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Do you think of yourself as a true dog lover and someone who has time and patience to dedicate to consider adopting a shelter dog?
If you do, consider making a positive contribution by adopting a puppy or a dog from your local animal shelter where there are so many animals in need of loving homes and caring owners.
Quite often people have preconceived ideas about shelter animals and their initial negative thoughts may put them off adopting.
This closed mind attitude could mean a dog which would otherwise make a great pet with a little attention and training, is put to sleep as a home cannot be found for the animal.
Are you becoming interested?
Although I am hardly likely to convince you overnight, I am sure with a little gentle persuasion you could open your heart and mind to the dog waiting for you at the local animal shelter in need of your loving care.
But first of all, I would like to give you some advice about the questions you will need to ask and the way in which to approach the staff when you visit the animal shelter to have a look at the dogs available for adoption.
Check with the shelter that the dogs have received at least the minimal medical treatment necessary to make the journey home with you.
Although most of the shelters will have done this, there are a few who may not have fully adhered to the strict medical guidelines.
There should be a vet on duty at all times and he or she should be licensed. The work of the vet in the shelter is to vaccinate animals against hepatitis and distemper, along with taking care of any other health concerns.
When adopting a dog from a shelter these are the basics to find out about. There are, of course, occasions when you have to dig a little deeper to find out everything you need to know.
An example of this is if the dog you would like to take home with you has suffered some kind of injury and is still going through the healing process.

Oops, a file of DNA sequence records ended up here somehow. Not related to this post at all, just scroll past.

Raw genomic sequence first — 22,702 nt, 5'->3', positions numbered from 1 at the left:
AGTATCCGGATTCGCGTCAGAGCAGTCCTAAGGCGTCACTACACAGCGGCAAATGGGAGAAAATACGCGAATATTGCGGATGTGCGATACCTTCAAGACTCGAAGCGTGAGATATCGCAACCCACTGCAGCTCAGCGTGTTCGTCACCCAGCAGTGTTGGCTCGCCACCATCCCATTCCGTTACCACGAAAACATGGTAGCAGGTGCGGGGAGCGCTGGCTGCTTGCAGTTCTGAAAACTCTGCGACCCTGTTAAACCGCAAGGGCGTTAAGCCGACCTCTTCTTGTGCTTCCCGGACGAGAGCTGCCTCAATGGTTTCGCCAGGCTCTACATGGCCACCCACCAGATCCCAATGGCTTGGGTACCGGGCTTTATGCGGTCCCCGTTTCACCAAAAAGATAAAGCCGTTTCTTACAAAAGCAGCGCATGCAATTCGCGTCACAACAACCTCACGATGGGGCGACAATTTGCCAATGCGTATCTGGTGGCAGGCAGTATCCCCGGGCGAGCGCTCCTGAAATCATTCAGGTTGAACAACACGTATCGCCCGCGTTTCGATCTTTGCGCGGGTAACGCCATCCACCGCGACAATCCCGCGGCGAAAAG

You will need to know exactly what happened, what treatment the animal received, what kind of medication the dog is taking at the present time and whether or not any future treatment will be required.
One more thing - you need to be aware of any known information about the nature of the dog you intend to take into your home and to feel confident that the animal will successfully fit in with your family setting.
Some dogs don´t like the pitter patter of tiny feet, for example, whilst others just love to have a good chase after a cyclist or a car driver. Is the dog passive or dominant, does the dog show aggression (and if so what are the trigger points), and how will he or she react as far as territory protection is concerned?
Quite often these details are displayed on the front of the pen where the dog is kept in the shelter and it will help you to determine whether or not the dog is right for you.
Remember - ask as many questions as you feel necessary. The vet will appreciate you doing so and it´s the best way forward for you when adopting a shelter dog.----------------------------------------
If you're interested in adopting a Labradoodle, we strongly suggest you go to IDOG (International Doodle Owners Group) Rescue which is a excellent resource - and you can find tham at the link below:
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